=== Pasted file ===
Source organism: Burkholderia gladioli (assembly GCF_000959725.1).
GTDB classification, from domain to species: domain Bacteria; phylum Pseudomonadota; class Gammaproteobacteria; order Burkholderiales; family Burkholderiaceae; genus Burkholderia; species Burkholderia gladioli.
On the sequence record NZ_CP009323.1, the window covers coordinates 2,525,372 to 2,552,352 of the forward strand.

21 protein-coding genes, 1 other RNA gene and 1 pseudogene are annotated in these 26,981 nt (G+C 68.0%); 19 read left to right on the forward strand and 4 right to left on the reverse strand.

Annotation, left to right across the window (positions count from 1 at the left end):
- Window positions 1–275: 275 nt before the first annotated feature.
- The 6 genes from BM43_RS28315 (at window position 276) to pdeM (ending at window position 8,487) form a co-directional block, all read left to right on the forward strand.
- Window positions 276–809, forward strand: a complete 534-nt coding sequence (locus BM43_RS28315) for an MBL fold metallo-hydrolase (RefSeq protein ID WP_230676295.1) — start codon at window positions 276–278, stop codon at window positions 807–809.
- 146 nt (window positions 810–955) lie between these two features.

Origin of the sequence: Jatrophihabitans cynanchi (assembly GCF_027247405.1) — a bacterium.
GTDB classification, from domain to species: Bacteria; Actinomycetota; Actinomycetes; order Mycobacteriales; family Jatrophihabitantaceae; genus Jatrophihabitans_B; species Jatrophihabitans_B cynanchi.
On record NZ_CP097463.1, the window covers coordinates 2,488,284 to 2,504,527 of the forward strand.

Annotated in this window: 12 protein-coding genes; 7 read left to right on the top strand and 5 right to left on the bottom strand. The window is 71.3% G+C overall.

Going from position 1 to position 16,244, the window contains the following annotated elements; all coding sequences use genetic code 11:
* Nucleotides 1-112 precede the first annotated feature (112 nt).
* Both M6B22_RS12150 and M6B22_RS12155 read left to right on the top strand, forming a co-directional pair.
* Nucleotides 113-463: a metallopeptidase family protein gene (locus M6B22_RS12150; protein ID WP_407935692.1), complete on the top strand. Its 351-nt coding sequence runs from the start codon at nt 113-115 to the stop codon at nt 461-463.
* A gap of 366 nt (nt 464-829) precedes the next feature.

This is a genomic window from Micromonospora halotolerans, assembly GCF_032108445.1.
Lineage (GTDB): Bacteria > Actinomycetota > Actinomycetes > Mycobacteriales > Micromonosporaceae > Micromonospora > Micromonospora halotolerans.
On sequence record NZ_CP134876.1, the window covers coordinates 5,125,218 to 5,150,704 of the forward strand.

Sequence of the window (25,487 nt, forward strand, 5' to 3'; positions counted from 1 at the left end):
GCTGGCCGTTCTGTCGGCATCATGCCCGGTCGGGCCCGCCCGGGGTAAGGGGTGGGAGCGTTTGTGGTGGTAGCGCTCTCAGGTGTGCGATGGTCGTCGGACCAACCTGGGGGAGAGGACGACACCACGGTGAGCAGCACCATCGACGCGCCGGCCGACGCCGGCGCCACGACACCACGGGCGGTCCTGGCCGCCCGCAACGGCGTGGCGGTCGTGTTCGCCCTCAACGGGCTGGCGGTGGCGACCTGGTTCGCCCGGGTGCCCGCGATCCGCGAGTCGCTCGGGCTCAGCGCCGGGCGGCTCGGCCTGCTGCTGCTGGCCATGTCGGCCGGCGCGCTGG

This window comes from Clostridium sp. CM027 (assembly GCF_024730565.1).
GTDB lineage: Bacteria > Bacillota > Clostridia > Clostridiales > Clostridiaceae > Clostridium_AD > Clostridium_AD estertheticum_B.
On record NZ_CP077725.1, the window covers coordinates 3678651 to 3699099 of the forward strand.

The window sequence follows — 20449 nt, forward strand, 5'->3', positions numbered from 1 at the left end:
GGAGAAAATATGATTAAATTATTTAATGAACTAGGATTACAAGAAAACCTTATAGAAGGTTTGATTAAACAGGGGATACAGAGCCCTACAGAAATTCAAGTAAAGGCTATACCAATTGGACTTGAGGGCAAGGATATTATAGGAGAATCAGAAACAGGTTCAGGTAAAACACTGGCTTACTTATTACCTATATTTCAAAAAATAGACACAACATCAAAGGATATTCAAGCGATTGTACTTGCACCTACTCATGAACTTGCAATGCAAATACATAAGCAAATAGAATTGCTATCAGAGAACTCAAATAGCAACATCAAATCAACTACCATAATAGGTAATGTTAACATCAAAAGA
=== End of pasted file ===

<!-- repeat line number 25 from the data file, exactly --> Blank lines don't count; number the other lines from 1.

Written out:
GTDB lineage: Bacteria > Bacillota > Clostridia > Clostridiales > Clostridiaceae > Clostridium_AD > Clostridium_AD estertheticum_B.